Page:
Title IV-E Agreements
The Role of the States in Helping to Implement the Tribal Provisions in the Fostering Connections to Success and Increasing Adoptions Act of 2008
P.L. 110-351 authorizes Indian tribes to submit a plan for approval to the Department of Health and Human Services (HHS) to directly operate the Title IV-E Foster Care and Adoption Assistance Program. It also recognizes the right of tribes to continue or seek new agreements with states to operate the program. In either case, states have an important role to play in optimizing the ability of tribes to successfully operate this program.
There are approximately 92 tribes in 14 states that have entered into agreements with a state to operate all or part of the Title IV-E program. Some agreements are very narrow – maintenance payments only – and others are quite broad and provide for full operation of the Title IV-E program by the tribe with the state paying for the match. Fostering Connections provides that any tribal-state agreement in effect on the date of enactment of the law remains in effect subject to the right of either party to revoke or modify the agreement and future tribal-state agreements are authorized.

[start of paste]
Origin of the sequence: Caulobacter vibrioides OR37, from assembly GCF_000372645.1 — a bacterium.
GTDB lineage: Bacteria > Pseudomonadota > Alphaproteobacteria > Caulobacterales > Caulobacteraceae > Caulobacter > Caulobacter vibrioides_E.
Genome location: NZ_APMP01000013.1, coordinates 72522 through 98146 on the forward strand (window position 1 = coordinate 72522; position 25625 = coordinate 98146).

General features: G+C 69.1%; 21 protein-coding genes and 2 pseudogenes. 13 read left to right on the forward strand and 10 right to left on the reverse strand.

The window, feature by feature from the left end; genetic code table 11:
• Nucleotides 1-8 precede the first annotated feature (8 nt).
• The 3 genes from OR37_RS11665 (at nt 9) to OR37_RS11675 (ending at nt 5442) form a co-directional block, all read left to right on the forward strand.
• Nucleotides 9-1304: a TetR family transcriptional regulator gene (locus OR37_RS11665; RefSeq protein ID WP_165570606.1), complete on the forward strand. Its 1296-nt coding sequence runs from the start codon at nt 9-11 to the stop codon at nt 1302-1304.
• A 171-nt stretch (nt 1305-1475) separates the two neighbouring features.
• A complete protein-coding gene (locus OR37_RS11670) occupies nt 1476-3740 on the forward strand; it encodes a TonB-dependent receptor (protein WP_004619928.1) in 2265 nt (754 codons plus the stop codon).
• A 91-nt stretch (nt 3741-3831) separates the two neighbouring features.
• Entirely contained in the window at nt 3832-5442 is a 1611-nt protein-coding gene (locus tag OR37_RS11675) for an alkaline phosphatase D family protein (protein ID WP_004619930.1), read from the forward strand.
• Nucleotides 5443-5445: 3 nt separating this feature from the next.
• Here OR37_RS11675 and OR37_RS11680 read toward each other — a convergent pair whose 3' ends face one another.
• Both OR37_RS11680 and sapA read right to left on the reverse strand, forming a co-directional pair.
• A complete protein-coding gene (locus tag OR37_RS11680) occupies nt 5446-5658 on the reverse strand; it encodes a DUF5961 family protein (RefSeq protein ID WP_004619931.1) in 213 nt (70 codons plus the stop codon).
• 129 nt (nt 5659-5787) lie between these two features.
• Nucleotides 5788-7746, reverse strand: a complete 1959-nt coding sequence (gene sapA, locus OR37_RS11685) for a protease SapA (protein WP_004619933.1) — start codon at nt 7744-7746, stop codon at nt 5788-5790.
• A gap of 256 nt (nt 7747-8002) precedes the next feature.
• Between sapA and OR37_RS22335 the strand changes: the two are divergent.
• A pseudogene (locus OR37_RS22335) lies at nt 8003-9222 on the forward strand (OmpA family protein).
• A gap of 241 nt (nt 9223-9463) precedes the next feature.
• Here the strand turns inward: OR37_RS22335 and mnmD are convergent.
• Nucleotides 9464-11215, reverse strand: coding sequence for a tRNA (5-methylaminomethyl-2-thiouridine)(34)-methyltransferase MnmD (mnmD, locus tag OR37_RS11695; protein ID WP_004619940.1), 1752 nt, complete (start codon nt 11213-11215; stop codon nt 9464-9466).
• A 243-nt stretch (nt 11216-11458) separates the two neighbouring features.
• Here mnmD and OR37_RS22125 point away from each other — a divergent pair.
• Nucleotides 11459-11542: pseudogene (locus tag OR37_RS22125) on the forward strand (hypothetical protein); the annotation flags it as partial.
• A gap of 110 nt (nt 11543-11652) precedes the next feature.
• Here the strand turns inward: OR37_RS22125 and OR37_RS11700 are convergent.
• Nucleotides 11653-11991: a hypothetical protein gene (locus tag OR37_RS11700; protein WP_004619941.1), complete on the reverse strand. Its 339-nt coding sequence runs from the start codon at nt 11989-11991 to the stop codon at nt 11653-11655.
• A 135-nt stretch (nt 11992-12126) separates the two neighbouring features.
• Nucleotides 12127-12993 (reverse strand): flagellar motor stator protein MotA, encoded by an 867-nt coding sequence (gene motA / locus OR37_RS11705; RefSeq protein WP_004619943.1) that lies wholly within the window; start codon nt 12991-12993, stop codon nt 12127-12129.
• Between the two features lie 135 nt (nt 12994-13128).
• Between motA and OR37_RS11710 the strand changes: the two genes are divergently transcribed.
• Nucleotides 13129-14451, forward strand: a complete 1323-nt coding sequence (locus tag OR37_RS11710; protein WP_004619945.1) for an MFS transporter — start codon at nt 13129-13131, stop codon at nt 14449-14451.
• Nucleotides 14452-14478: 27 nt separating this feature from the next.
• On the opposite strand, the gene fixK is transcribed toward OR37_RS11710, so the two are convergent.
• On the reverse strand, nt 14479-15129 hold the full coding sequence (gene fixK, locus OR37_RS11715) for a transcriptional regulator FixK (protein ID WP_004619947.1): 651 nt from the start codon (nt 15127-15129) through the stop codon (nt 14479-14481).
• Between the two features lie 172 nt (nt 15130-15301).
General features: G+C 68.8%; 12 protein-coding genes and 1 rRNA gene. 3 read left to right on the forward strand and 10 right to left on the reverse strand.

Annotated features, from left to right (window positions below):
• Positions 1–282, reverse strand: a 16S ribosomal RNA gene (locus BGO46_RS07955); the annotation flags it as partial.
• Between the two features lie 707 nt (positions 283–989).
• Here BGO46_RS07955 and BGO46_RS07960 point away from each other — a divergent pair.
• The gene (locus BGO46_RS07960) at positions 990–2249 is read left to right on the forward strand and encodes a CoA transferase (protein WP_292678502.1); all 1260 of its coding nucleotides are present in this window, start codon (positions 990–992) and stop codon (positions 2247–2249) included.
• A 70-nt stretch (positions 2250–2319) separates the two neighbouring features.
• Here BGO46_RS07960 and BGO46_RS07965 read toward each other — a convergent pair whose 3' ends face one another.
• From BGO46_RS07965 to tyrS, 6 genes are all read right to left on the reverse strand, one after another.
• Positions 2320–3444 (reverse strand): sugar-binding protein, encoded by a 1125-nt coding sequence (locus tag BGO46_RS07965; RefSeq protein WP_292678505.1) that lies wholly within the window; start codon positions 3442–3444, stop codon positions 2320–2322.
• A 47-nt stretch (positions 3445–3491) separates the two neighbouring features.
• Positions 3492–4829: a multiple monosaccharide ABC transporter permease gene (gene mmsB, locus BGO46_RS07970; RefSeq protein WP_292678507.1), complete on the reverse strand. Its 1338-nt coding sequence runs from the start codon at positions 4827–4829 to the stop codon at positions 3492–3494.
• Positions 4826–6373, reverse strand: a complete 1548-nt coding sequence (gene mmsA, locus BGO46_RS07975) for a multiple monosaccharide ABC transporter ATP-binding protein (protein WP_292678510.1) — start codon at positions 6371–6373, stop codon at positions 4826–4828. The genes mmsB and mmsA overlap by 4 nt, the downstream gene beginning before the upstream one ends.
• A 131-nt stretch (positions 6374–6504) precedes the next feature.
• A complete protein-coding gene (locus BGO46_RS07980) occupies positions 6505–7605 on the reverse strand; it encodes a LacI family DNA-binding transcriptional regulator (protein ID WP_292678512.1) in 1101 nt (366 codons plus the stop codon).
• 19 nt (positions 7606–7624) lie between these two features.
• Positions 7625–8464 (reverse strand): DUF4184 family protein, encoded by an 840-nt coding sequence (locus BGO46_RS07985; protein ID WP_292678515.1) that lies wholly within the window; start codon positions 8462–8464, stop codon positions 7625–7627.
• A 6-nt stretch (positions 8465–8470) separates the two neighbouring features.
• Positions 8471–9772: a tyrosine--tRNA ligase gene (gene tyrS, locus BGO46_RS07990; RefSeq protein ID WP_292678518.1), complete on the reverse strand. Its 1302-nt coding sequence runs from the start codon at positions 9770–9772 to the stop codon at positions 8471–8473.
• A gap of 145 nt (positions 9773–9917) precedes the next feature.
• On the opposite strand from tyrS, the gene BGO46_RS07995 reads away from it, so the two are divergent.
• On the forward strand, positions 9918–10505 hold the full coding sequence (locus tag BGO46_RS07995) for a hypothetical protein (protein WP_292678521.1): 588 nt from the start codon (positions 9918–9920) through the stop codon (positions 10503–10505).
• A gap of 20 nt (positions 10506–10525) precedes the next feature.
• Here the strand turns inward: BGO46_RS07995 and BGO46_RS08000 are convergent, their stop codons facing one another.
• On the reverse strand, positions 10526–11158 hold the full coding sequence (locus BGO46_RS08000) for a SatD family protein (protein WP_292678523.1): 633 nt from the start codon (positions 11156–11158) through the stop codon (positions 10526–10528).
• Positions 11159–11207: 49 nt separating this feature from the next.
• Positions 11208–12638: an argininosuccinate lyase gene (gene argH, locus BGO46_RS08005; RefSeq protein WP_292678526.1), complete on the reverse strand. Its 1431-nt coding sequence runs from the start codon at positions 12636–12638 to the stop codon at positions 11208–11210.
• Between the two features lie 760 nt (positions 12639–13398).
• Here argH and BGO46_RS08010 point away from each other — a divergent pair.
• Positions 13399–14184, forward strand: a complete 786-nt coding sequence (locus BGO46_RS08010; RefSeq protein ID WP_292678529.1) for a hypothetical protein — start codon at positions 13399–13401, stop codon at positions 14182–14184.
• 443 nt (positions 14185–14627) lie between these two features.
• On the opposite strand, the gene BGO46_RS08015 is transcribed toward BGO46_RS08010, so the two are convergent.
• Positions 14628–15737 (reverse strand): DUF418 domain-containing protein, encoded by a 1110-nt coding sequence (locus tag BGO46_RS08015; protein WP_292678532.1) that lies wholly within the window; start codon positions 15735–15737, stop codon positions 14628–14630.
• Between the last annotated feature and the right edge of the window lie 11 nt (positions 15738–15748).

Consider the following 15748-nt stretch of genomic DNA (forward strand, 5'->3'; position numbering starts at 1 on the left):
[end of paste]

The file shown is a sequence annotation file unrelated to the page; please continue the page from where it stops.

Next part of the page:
There is a new requirement in the law that states are required to negotiate IV-E agreements with tribes in good faith, if requested. This may involve a new agreement or could be the renegotiation of an existing agreement. Although there are no guidelines issued as of yet, it is presumed that this requirement means that a state must engage in negotiations with the tribe over all aspects of the programs if the tribe so requests. One provision in the law whose intent is to help facilitate successful agreements is a provision that the state may utilize the tribe’s FMAP for payments made pursuant to a Title IV-E tribal-state agreement. This will often result in a higher level of federal reimbursement under a tribal-state agreement for foster care maintenance, adoption and guardianship payments than would have previously been the case.